I want to celebrate her act of true worship. Her worship was appropriate for the occasion. Jesus said her anointing of him was symbolic of his impending death. True worship is always appropriate for the occasion. It was costly. That perfume cost a year’s salary! And she poured it on Jesus’ feet. David said he would not make a sacrifice that cost him nothing (2 Samuel 24:24). So often we enjoy God’s blessings, but true worship involves sacrifice.
    This act of worship was humbling. She wiped Jesus’ feet with her hair. In that culture and in any culture, this is an act of humility. David said he would become “undignified” for God (2 Samuel 6:22). Do we? Do we ever make fools of ourselves in our devotion to God? I love her example here. She was not full of pride, she was full of love. And her worship was timely: Jesus would be crucified in a week. If she had waited she would have missed her opportunity for this expression.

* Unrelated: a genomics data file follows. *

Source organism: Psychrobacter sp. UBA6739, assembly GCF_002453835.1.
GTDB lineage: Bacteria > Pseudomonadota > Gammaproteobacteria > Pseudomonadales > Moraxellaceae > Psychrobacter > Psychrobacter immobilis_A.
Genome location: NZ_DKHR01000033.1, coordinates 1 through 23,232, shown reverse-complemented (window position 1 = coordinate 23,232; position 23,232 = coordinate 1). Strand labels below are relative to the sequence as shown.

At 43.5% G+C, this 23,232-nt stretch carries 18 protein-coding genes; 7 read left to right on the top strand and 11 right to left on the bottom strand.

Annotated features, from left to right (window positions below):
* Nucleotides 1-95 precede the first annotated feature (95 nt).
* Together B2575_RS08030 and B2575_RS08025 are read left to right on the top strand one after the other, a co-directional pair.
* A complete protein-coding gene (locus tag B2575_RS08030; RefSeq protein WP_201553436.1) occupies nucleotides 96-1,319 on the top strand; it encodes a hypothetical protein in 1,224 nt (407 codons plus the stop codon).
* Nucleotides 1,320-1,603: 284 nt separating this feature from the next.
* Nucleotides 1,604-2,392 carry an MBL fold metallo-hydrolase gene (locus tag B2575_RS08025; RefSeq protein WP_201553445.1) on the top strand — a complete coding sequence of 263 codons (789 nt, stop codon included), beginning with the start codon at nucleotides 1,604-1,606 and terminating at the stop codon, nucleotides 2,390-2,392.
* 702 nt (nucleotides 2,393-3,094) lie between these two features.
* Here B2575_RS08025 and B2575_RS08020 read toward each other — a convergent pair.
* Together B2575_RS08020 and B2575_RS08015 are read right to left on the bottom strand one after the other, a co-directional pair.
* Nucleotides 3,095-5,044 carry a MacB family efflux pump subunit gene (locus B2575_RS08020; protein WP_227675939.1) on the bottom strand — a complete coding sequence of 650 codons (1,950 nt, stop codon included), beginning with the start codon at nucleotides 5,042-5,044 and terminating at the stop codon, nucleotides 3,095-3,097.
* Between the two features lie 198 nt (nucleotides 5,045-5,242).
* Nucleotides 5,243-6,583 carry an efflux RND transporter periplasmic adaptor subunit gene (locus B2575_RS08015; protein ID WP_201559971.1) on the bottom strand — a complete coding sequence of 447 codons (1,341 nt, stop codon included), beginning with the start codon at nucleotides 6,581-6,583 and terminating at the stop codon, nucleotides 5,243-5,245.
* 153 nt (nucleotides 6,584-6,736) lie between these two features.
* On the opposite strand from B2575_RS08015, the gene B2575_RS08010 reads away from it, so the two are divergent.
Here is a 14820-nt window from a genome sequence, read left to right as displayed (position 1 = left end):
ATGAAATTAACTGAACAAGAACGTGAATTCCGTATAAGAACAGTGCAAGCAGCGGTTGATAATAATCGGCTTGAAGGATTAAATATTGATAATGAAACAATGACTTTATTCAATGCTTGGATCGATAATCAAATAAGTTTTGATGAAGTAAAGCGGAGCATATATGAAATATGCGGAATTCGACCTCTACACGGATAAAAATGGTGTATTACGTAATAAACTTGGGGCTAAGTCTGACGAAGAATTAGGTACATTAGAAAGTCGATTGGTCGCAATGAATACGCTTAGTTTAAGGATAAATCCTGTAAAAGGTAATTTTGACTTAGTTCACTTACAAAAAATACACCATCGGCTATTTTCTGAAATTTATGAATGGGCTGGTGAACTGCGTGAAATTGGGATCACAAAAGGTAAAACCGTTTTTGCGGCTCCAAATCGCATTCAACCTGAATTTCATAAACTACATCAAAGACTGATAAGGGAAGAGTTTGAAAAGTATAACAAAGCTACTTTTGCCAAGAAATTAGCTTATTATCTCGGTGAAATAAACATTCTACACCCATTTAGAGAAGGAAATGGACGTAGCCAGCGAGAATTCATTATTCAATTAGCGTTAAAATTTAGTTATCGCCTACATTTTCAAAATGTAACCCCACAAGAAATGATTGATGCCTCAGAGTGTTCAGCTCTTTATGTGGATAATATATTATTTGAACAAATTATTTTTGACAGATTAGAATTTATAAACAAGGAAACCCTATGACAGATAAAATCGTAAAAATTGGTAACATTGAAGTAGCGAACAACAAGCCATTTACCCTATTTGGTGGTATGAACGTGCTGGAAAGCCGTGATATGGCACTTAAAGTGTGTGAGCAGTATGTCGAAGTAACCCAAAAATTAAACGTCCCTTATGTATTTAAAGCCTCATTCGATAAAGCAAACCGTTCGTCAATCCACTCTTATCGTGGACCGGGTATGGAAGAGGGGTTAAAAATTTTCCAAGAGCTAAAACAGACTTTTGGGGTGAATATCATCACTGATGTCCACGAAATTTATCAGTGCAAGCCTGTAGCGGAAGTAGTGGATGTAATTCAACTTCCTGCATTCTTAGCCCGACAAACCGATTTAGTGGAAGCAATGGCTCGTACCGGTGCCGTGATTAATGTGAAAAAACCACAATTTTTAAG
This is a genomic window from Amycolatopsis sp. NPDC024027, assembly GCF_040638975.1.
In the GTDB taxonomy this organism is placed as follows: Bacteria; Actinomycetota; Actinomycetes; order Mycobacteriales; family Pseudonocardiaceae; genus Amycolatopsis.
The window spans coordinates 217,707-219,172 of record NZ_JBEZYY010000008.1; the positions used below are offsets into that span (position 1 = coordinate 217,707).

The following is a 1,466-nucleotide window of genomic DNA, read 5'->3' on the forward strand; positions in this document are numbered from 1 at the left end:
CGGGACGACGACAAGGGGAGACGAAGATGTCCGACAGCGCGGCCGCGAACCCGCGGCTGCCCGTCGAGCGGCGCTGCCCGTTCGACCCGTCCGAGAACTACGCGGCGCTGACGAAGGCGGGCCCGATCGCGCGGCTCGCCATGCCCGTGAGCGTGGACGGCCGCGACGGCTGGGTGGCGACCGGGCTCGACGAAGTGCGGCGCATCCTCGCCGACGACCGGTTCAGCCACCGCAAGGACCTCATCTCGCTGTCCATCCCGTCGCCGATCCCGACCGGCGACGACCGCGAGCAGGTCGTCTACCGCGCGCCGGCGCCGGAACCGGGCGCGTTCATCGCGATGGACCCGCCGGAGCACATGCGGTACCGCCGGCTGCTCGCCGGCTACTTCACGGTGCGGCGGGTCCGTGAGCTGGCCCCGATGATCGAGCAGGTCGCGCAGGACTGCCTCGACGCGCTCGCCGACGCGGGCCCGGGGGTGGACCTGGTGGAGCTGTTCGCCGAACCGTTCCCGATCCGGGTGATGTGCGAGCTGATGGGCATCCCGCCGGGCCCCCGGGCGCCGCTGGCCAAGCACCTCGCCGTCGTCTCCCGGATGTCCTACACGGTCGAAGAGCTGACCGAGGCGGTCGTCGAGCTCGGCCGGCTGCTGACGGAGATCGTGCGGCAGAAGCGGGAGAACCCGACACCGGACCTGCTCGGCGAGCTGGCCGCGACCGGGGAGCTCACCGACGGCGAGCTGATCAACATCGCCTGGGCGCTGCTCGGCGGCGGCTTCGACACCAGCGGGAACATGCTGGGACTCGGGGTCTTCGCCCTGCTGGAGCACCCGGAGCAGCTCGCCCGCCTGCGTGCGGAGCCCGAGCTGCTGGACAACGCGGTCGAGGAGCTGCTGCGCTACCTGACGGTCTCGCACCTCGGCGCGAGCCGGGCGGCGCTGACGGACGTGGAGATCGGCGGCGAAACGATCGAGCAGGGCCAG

And typically, someone didn’t like it. When we go all out for God we can expect criticism and opposition. John tells us where Judas’ heart really was. But Jesus accepted her worship because God should be worshiped and Jesus was God.

Friday, March 14, 2014

The Immense Universe

Colossians 1: 15, 16 (NIV): 15 He is the image of the invisible God, the firstborn over all creation. 16 For by him all things were created: things in heaven and on earth, visible and invisible, whether thrones or powers or rulers or authorities; all things were created by him and for him.